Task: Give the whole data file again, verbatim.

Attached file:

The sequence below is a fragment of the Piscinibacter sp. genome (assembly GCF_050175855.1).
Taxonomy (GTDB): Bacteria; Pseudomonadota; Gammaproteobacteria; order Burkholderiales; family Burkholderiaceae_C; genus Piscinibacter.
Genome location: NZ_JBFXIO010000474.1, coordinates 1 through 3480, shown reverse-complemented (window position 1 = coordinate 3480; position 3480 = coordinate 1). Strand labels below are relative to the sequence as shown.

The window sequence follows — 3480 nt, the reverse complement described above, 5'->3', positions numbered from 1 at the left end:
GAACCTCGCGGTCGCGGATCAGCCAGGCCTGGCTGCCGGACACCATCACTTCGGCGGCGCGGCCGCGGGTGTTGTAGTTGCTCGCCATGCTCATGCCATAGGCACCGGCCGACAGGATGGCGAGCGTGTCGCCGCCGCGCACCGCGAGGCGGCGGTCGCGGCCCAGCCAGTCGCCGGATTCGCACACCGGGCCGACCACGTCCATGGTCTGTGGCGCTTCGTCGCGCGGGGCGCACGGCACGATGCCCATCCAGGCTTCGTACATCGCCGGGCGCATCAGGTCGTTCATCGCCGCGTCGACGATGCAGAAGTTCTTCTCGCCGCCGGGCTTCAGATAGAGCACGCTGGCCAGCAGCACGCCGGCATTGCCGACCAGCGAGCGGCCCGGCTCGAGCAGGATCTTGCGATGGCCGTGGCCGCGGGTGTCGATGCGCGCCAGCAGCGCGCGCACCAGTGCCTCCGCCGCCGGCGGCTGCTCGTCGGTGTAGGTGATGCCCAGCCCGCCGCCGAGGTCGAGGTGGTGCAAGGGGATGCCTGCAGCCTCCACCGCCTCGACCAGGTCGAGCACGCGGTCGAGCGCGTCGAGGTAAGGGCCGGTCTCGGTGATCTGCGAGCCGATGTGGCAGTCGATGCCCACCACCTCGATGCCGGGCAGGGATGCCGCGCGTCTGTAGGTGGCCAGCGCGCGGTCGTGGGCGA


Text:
The sequence below is a fragment of the Piscinibacter sp. genome (assembly GCF_050175855.1).
Taxonomy (GTDB): Bacteria; Pseudomonadota; Gammaproteobacteria; order Burkholderiales; family Burkholderiaceae_C; genus Piscinibacter.
Genome location: NZ_JBFXIO010000474.1, coordinates 1 through 3480, shown reverse-complemented (window position 1 = coordinate 3480; position 3480 = coordinate 1). Strand labels below are relative to the sequence as shown.

The window sequence follows — 3480 nt, the reverse complement described above, 5'->3', positions numbered from 1 at the left end:
GAACCTCGCGGTCGCGGATCAGCCAGGCCTGGCTGCCGGACACCATCACTTCGGCGGCGCGGCCGCGGGTGTTGTAGTTGCTCGCCATGCTCATGCCATAGGCACCGGCCGACAGGATGGCGAGCGTGTCGCCGCCGCGCACCGCGAGGCGGCGGTCGCGGCCCAGCCAGTCGCCGGATTCGCACACCGGGCCGACCACGTCCATGGTCTGTGGCGCTTCGTCGCGCGGGGCGCACGGCACGATGCCCATCCAGGCTTCGTACATCGCCGGGCGCATCAGGTCGTTCATCGCCGCGTCGACGATGCAGAAGTTCTTCTCGCCGCCGGGCTTCAGATAGAGCACGCTGGCCAGCAGCACGCCGGCATTGCCGACCAGCGAGCGGCCCGGCTCGAGCAGGATCTTGCGATGGCCGTGGCCGCGGGTGTCGATGCGCGCCAGCAGCGCGCGCACCAGTGCCTCCGCCGCCGGCGGCTGCTCGTCGGTGTAGGTGATGCCCAGCCCGCCGCCGAGGTCGAGGTGGTGCAAGGGGATGCCTGCAGCCTCCACCGCCTCGACCAGGTCGAGCACGCGGTCGAGCGCGTCGAGGTAAGGGCCGGTCTCGGTGATCTGCGAGCCGATGTGGCAGTCGATGCCCACCACCTCGATGCCGGGCAGGGATGCCGCGCGTCTGTAGGTGGCCAGCGCGCGGTCGTGGGCGA